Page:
Pelosi’s visit has been a big loss for Taiwan: former US Marine Corps intelligence officer
Published: Aug 05, 2022 04:06 PM
Suicidal mission. Illustration: Liu Rui/GT

Suicidal mission. Illustration: Liu Rui/GT

Editor's Note:

US Speaker of the House of Representatives Nancy Pelosi's visit to Taiwan island, despite strong opposition from China, has escalated regional tension, plunged China-US relations to new lows and damaged US' own interests. How has this visit influenced the island of Taiwan and the cross-Straits situation? Will the possibility of a war between China and the US in the Taiwan Straits increase in the next few years? Global Times (GT) reporter Yu Jincui talked with Scott Ritter (Ritter), a former US Marine Corps intelligence officer, over these issues. 

GT: After Nancy Pelosi's Taiwan visit, there is a view that the provocative trip is a "win" for her but there are no benefits to US interests. What's your take on her trip? 

Ritter: US interests, in terms of foreign and national security policy, are not the prerogative of the Speaker of the House of Representatives. Pelosi, like other senior members of Congress from both chambers, are consulted on critical issues, and of course Congress is empowered to hold hearings during which it can ask questions of administration officials. Congress also has the power of the purse — control of the budget — which can be used to influence policy. But in the end, it is the President who is the ultimate decision-maker regarding policy formulation and implementation and, as such, the ultimate arbiter as to what constitutes "the national interest."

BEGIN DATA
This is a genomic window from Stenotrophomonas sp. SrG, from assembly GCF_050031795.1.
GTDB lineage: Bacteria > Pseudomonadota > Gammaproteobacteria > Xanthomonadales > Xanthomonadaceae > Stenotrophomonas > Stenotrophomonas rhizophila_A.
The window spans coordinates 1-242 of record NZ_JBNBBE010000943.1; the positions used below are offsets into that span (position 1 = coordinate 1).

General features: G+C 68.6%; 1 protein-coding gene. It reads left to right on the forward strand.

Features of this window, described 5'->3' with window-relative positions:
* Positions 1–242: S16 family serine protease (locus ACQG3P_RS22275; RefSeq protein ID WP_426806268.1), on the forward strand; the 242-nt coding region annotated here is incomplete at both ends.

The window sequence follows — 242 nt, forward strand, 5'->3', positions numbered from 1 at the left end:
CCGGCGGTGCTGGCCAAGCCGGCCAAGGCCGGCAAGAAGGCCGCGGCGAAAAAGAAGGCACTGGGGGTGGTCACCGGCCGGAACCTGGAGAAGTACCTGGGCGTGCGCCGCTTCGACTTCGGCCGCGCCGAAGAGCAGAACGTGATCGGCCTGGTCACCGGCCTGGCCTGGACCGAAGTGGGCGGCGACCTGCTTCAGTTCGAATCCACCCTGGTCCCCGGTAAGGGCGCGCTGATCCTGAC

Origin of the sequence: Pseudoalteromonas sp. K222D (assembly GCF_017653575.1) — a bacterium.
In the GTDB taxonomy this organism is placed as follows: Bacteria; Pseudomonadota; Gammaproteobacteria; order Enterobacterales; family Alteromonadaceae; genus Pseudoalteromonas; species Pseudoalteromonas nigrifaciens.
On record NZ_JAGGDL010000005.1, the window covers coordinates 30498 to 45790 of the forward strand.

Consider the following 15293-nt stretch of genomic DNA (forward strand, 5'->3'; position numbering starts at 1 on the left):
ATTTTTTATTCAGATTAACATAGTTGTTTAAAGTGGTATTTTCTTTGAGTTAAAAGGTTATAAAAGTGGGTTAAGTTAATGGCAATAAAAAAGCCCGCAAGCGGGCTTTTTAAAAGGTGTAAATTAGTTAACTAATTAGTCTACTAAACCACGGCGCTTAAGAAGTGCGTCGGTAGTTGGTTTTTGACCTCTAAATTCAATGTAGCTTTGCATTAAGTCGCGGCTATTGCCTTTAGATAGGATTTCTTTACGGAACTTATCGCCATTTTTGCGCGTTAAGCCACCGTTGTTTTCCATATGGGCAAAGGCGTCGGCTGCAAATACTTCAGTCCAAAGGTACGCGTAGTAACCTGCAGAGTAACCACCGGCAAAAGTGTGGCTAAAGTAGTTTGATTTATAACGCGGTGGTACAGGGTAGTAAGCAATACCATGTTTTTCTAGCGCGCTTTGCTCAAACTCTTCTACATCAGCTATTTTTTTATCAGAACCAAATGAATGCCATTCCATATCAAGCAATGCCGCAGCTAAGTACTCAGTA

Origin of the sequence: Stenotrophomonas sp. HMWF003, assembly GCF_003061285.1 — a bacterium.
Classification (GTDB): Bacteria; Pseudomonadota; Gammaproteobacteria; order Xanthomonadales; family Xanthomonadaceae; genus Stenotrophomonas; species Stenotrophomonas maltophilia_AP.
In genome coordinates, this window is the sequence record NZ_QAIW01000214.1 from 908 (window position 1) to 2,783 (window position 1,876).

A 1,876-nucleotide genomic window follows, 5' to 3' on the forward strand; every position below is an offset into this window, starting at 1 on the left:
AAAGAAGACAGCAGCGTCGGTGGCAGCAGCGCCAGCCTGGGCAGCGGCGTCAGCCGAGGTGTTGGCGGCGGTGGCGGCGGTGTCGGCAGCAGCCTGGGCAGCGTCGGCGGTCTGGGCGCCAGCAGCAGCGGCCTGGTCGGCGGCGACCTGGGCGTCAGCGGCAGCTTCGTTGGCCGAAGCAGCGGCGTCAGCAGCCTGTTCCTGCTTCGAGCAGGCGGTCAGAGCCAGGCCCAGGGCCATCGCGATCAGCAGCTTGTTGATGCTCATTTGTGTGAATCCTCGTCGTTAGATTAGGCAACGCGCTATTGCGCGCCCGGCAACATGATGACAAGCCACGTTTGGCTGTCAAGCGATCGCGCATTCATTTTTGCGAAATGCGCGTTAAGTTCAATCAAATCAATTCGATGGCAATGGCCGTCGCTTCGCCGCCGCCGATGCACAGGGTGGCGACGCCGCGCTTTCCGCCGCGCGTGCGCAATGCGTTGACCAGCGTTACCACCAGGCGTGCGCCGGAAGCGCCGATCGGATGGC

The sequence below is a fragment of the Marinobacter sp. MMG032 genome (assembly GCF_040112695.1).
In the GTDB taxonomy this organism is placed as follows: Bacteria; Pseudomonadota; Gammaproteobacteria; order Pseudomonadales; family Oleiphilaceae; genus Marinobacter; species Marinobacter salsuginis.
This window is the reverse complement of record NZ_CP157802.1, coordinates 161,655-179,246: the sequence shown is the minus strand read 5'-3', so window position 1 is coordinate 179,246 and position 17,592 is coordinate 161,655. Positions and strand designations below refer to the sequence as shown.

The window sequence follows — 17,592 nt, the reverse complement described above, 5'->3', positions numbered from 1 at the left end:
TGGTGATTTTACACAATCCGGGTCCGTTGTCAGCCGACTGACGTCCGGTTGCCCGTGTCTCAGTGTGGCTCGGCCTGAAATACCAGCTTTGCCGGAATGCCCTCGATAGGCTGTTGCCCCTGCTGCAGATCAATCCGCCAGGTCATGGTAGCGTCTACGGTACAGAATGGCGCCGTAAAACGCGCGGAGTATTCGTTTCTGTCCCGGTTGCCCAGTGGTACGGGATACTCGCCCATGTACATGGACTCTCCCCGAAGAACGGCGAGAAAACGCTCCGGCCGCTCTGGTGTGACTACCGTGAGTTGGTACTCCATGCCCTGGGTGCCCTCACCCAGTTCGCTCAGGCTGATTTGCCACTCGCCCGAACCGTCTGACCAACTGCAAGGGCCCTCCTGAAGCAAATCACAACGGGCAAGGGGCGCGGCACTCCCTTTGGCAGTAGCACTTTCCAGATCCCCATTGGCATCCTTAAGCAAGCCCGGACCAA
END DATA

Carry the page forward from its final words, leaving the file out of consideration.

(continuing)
Seen in this light, Pelosi's trip did not conform to existing State Department policy positions, was deemed disruptive by the Department of Defense, and was practically disavowed by the White House. Pelosi was very much a rogue agent, and as such her visit was not in line with US interests. Moreover, given the harsh reaction from China, it is difficult to articulate a case where Pelosi's visit could be construed as serving US interests. 

GT: What does Pelosi's visit actually mean and bring to Taiwan?

Ritter: Taiwan must certainly recognize the reality that any effort to seek independence from China is fantasy which, if acted on, would trigger forcible reunification through military means. Pelosi's visit was an exercise in moving the US away from its confusing policy of strategic ambiguity when it comes to the defense of Taiwan island, and as such a weakening of the fundamental precepts which sustain the one-China policy, namely that Taiwan will never be independent. By hosting Pelosi, Taiwan sent a clear signal that it supported this revamping of US policy and, by extension, was seeking to move closer to independence. 

China's response makes it clear that "Taiwan independence" will never be accepted. Given the military and economic pressure being brought on Taiwan because of Pelosi's visit, it is impossible to conclude anything other than that Pelosi's visit has been a big loss for Taiwan. 

GT: Beijing announced six large maritime areas and their air space surrounding the island of Taiwan to facilitate live-fire military drills from Thursday to Sunday. How do you interpret the response? What messages does it send out?